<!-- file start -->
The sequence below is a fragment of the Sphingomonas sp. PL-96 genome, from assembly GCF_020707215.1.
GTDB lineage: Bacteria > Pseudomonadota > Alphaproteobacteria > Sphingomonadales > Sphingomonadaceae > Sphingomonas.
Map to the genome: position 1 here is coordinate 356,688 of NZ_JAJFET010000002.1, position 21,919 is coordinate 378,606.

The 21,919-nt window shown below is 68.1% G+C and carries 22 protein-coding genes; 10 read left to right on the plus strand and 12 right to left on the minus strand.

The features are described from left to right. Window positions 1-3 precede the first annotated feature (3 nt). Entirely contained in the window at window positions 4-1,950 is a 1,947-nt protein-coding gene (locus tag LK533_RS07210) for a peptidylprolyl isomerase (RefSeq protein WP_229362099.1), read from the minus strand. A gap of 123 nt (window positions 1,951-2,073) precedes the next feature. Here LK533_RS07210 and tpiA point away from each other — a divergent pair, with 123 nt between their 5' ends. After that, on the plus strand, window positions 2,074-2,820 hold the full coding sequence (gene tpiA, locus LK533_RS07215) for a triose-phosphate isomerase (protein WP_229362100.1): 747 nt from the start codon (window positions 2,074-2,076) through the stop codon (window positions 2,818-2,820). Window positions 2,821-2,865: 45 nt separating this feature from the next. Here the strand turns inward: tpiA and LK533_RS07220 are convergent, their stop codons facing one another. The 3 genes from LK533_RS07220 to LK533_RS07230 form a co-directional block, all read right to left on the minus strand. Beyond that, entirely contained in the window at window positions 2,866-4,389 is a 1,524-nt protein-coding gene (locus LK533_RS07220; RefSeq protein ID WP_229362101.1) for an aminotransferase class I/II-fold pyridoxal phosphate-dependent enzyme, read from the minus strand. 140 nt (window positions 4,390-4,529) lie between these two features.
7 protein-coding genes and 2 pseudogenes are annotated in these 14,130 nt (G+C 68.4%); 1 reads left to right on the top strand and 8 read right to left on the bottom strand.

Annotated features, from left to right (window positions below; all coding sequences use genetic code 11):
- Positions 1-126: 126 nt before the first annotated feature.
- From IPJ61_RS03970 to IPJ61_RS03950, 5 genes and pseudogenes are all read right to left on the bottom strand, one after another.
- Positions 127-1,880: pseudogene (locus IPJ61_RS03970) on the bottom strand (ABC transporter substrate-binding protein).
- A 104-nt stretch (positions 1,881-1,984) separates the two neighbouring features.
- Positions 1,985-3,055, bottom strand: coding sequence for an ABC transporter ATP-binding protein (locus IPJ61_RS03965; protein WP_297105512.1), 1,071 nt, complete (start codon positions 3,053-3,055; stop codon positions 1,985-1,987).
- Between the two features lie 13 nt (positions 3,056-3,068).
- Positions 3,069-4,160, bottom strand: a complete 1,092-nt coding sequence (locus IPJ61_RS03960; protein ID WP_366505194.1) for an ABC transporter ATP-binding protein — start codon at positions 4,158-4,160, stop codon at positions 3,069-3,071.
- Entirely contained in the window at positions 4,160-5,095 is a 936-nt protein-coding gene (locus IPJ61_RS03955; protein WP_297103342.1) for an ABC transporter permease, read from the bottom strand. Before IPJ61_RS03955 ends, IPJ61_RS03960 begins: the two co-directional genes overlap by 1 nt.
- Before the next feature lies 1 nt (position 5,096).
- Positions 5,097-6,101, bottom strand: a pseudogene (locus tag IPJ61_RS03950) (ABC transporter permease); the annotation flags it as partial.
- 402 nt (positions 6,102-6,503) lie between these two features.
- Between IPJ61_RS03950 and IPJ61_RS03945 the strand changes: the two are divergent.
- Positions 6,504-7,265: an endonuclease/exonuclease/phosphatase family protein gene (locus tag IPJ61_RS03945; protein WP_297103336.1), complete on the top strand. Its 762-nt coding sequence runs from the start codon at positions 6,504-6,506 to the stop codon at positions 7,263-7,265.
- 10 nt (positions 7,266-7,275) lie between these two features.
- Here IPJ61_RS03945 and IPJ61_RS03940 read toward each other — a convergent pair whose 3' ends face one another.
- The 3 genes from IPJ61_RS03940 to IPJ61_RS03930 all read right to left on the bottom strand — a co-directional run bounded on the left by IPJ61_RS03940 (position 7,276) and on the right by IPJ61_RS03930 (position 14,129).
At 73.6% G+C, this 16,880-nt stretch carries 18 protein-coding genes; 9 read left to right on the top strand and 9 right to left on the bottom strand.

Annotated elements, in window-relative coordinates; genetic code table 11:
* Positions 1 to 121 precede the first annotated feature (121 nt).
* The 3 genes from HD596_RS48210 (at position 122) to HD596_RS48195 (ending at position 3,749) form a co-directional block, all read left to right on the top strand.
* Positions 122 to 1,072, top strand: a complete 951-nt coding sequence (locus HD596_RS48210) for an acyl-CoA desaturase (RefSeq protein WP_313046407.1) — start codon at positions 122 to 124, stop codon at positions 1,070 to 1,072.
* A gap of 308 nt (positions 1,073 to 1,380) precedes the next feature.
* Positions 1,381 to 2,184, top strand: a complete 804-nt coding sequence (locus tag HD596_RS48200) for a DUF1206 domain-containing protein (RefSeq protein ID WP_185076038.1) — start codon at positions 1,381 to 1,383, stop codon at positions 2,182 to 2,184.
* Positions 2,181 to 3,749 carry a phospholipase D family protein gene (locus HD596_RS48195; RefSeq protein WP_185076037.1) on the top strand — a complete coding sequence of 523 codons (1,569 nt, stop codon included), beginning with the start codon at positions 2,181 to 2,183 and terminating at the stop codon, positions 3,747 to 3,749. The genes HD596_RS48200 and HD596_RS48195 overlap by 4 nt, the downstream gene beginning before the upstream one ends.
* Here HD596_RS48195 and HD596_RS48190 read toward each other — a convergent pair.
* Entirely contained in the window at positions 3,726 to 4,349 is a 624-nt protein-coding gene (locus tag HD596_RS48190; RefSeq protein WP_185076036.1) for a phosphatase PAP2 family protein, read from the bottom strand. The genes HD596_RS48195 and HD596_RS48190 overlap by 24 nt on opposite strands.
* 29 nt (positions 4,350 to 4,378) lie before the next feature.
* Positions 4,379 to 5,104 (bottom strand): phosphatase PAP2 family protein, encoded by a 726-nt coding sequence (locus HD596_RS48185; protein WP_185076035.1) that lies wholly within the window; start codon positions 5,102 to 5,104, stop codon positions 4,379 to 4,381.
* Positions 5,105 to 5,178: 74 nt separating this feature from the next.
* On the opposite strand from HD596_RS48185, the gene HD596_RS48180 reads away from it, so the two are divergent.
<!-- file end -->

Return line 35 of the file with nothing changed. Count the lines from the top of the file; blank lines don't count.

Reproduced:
* Positions 4,379 to 5,104 (bottom strand): phosphatase PAP2 family protein, encoded by a 726-nt coding sequence (locus HD596_RS48185; protein WP_185076035.1) that lies wholly within the window; start codon positions 5,102 to 5,104, stop codon positions 4,379 to 4,381.